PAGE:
Why Duane Washington sat for most of Ohio State’s loss to Indiana in men’s basketball

Adam Jardy
Indiana guard Devonte Green (11) drives in front of Ohio State guard Luther Muhammad (1) during the first half of an NCAA college basketball game in Bloomington, Ind., Saturday, Jan. 11, 2020. (AP Photo/AJ Mast)

BLOOMINGTON, Ind. — Ohio State was midway through the first half of Saturday’s game against Indiana when Kyle Young picked up his second foul.

That the junior forward was even on the court was noteworthy. It was his first game since undergoing an appendectomy Dec. 29, one that cost him two games that the Buckeyes lost. It was a needed emotional lift for Ohio State, so when Young picked up his second foul it wasn’t a surprise to see coach Chris Holtmann turn to the bench and gesture for an immediate substitute.

There was 10:01 remaining in the half, and Jerome Hunter was going to the line with Indiana leading 22-16. But it wasn’t Young that Holtmann was yanking from the game — it was sophomore guard Duane Washington Jr., the defender who had allowed Hunter a clear path to the lane that forced a foul from Young.

There, with 10:01 to play, Washington sat on the bench. And there he remained for the remainder of the half, nothing more than a bystander as the Buckeyes dusted themselves off the mat and took a 34-31 lead into the break.

Lesson perhaps learned, Washington opened the second half on the court with the rest of the starters. On the third defensive possession, Washington was again the culprit when Rob Phinisee found himself open for a jumper along the left wing that gave the Hoosiers a 35-34 lead.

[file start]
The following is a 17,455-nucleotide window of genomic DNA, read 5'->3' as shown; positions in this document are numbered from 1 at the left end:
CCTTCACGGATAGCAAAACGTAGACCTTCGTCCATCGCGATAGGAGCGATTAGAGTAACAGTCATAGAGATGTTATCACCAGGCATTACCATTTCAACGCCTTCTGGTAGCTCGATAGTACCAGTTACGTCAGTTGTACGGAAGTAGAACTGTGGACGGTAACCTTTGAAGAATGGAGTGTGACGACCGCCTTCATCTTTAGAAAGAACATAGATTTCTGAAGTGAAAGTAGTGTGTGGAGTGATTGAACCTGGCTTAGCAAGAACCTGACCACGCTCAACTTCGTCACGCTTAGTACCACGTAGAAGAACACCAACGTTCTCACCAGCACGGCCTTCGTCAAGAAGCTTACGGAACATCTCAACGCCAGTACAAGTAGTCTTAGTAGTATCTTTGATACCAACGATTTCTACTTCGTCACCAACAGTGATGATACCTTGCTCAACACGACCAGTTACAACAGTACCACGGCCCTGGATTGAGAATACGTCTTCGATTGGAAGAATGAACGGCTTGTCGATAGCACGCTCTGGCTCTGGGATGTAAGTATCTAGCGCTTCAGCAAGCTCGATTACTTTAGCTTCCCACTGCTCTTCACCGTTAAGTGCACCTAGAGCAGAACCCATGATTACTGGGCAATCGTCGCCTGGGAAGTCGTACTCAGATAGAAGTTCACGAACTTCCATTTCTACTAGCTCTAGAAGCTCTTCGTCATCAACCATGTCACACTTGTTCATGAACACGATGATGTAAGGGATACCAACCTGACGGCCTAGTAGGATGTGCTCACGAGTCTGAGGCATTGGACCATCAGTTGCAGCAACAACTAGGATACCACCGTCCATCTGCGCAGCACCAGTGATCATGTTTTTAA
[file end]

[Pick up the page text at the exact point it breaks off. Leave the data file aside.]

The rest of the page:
At the next timeout, which came with 17:26 to play and the score the same, Washington was taken out of the lineup. He did not play again, finishing with two points on a pair of foul shots while not attempting a field goal in 8:02 of playing time.

“Coach’s decision,” Holtmann said.

The message was clear, and it backed up the rhetoric Holtmann has been preaching during a losing streak that has reached four games and derailed all positive momentum the Buckeyes had built up for two months. Namely, Holtmann said that if players couldn’t follow some of the specific instructions and things being asked of them in games, they would learn that they couldn’t be on the court.

So even with offense again at a premium for the Buckeyes, it kept Washington firmly planted on the bench. He had a front-row view of a second half during which Ohio State missed 22 of its 28 shots and scored only 20 points on the way to a 66-54 loss to the Hoosiers.

It brought a conundrum facing this entire team to the forefront. Classmate Luther Muhammad, who remains in a shooting slump and finished with three points on 1-of-6 shooting, played 18:24 off the bench and would have been on the court more if not for foul trouble. He fouled out with 6:29 to play, and although Washington was the logical replacement Holtmann went with freshman forward E.J. Liddell instead.

The message was loud and clear: Although the offense remains in search of answers in a big way, a lack of attention at the defensive end won’t be tolerated.

Senior forward Andre Wesson, who scored 15 points on 5-of-9 shooting, said players know what is expected of them from Holtmann if they want to stay on the court.

“That’s something he’s been preaching since he got here is defense,” Wesson said. “If you’re not going to defend, you can’t play. I think Duane handled it well. He knew what he had to do and he knew where he messed up, but he’ll respond. I know Duane and he’ll definitely respond.”